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He hung motionless in a black, forbidding sky and at first thought he was suspended somewhere in the intrasolar deeps much closer to the Sun than on Earth. But then he realized that the dully gleaming orb which floated before his dreaming vision was not the Sun. Ugly dark blotches mottled the dull orange surface and great columns of spinning flame arced around the rim.... [He watched] the titan sunspots drift slowly across the hideous disc, at times growing larger and merging into great gaping chasms in the fiery atmosphere, while at others dwindling almost to nothingness.... Something was stirring deep within that fiery atmosphere; something monstrous that roared an insatiable anger against the chains of the Elder Gods which had bound it there for an eternity.... Unable to resist, utterly powerless to control his movements, he was diving headlong towards that ravening chaos, that age-old intelligence which was Cthugha.
~ John Glasby , "The Dark Mirror"

This subject contains information from the Derleth Cthulhu Mythos, and not based on H.P. Lovecraft's works directly. Cthugha is a fictional deity in the Cthulhu Mythos genre of horror fiction, the creation of August Derleth. He first appeared in Derleth's short story "The House on Curwen Street" (1944).


Cthugha resembles a giant ball of fire. He is served by the Flame Creatures of Cthugha. Fthaggua, regent of the fire vampires, may be his progeny. He has at least one other known progeny, the being known as Aphoom-Zhah.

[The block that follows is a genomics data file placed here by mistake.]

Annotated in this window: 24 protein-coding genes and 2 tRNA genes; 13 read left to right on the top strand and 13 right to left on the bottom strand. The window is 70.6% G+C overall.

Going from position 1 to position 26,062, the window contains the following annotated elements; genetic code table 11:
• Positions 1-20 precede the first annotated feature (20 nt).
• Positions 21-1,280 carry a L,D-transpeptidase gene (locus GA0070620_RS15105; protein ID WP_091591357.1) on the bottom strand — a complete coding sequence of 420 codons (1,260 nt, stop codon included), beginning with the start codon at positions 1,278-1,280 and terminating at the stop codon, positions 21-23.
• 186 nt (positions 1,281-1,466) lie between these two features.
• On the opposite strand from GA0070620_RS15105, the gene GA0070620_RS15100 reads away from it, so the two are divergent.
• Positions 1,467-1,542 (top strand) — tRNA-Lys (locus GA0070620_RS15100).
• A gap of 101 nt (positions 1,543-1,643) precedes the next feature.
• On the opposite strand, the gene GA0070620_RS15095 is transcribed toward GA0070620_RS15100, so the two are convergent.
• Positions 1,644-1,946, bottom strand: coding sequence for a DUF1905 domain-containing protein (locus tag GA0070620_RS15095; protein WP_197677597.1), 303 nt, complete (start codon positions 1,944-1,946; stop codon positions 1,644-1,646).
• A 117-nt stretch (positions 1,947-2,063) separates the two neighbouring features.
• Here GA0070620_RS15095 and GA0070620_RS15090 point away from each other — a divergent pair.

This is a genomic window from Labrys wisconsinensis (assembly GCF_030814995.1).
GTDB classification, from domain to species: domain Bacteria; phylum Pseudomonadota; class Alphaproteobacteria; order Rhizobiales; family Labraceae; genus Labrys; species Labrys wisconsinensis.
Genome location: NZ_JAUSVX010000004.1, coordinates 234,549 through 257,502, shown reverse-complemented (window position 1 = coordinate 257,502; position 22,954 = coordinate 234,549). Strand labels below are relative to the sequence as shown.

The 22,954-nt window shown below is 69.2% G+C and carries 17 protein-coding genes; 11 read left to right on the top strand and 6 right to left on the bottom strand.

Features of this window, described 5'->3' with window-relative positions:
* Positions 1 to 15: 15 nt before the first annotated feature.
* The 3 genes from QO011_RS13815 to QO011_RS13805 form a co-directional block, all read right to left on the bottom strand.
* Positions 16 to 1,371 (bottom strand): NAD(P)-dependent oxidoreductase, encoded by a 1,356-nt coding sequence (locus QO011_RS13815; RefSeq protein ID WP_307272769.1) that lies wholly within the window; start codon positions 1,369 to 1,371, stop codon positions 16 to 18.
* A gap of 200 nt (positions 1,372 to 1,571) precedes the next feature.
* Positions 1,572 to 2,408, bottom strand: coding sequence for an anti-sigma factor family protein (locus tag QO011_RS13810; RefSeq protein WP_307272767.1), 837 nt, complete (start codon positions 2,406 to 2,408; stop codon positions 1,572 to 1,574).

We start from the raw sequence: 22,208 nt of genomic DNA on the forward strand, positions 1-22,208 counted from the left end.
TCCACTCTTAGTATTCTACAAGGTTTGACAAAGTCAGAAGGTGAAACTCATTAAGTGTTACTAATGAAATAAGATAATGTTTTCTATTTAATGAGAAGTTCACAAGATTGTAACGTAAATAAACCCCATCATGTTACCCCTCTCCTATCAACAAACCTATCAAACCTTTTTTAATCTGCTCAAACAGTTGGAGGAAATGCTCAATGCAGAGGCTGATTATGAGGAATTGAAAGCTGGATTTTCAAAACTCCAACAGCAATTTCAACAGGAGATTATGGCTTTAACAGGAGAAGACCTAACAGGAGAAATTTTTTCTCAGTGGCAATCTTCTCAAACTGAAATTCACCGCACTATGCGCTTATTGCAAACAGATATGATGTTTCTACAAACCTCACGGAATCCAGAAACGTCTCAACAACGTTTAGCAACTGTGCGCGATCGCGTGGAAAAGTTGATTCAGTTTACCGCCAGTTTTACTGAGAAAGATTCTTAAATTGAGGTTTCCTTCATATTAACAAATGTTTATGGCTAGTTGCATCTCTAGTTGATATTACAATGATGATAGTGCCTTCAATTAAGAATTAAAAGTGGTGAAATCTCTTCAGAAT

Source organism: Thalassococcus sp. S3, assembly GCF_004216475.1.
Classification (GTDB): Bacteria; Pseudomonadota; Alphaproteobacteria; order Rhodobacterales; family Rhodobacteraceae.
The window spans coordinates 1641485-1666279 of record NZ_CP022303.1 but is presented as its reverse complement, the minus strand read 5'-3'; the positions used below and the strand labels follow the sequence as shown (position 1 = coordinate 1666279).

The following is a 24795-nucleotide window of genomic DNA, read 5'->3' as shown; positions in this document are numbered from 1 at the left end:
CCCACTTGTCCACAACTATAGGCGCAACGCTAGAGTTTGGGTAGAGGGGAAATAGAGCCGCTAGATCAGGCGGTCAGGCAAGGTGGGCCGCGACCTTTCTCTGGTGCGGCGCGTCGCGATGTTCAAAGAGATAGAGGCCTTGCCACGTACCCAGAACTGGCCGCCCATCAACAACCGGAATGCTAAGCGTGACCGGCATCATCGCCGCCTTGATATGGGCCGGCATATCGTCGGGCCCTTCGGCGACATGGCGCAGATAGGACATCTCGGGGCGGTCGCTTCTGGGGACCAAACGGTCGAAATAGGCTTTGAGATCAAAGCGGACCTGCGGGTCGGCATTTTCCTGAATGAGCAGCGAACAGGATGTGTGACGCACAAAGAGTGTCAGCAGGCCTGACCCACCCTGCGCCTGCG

In Derleth's version of the Cthulhu Mythos, Cthugha is a Great Old One, an elemental spirit of fire opposed to the Elder Gods.


In August Derleth's short story AWD: "The Dweller in Darkness" (1944), the protagonists attempt to summon Cthugha to drive an avatar of Nyarlathotep out of a forest in northern Wisconsin.


  • In the game “Tokyo Afterschool Summoners”, there is a character based on Cthugha who takes the form of an anthropomorphic dragon. His design and backstory contain numerous references to the original Cthugha.
  • A cultivar of carnivorous plant, Dionaea "Cthugha", has been named after Cthugha.
  • The novel Ghouls of the Miskatonic by Graham McNeill features a war veteran who summons Cthugha to Earth to put a stop to a murderous cult of Cthulhu worshipers.
  • Cthugha's name is recycled for one of the main characters, along with Nyarlathotep and Hastur, in the light novel and anime series Haiyore! Nyaruko-san.
  • The mobile game "Fate/Grand Order" features a character heavily implied to be the incarnation of Cthugha, sharing the name and body of "Yang Guifei". The power and influence of the Great Old One that shares the vessel becomes more prominent as their host continues to gain strength.


Main article: Cthugha/Gallery